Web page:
Violence subsided Sunday in Yemen, a day after the beginning of a 48-hour ceasefire declared by the pro-government Arab coalition battling rebel fighters for almost 20 months.
An AFP correspondent in Sanaa said there had not been any air strikes in the rebel-held capital by warplanes of the Saudi-led coalition since the ceasefire entered into effect at midday (0900 GMT) on Saturday.
The flashpoint southwestern city of Taez was also calm after fierce clashes on Saturday between government forces and the Houthi rebels and their allies of renegade troops loyal to former president Ali Abdullah Saleh, a military official said.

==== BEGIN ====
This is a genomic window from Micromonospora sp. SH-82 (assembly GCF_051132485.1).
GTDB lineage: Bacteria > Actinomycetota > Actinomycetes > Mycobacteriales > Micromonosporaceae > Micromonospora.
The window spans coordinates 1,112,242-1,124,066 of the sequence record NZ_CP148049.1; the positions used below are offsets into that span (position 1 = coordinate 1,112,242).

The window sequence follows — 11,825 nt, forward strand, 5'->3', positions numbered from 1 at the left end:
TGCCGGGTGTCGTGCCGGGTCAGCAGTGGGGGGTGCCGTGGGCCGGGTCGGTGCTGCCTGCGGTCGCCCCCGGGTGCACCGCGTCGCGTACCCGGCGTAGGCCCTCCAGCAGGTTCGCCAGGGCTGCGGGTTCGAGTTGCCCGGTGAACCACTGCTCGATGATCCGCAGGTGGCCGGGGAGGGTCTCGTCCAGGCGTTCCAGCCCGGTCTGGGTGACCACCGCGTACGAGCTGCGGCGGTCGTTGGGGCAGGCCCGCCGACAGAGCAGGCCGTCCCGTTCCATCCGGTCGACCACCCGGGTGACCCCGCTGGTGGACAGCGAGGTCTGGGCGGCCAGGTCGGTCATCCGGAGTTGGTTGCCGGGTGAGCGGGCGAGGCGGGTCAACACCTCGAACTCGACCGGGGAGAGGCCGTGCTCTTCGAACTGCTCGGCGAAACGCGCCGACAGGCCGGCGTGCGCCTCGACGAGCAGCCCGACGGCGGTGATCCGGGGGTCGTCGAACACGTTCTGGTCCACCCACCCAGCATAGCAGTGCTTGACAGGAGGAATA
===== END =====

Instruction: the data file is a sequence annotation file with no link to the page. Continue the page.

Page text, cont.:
The official spoke of "limited exchange of fire" in the city where heavy gunbattles this week killed dozens of people.
Meanwhile, the coalition said its air defences destroyed three ballistic missiles fired at dawn by the Shia rebels at Marib province, east of Sanaa, a military official said.
Coalition spokesman Major General Ahmed Assiri accused the Iran-backed rebels of 180 violations of the truce in 10 hours after it took effect.
He said 150 breaches took place in Yemen, while 30 others were along the northern border with Saudi Arabia, according to Al-Jazeera news network.
The ceasefire comes after US Secretary of State John Kerry this week met rebel representatives in Oman and also urged the government to come on board.
At first the government rejected the peace bid, saying it had not been consulted.
But it has come under huge pressure to back down in the face of an international outcry over the mounting civilian death toll from 20 months of conflict.
More than 7,000 people have been killed in Yemen and nearly 37,000 wounded since the coalition intervention began in March last year, the UN says.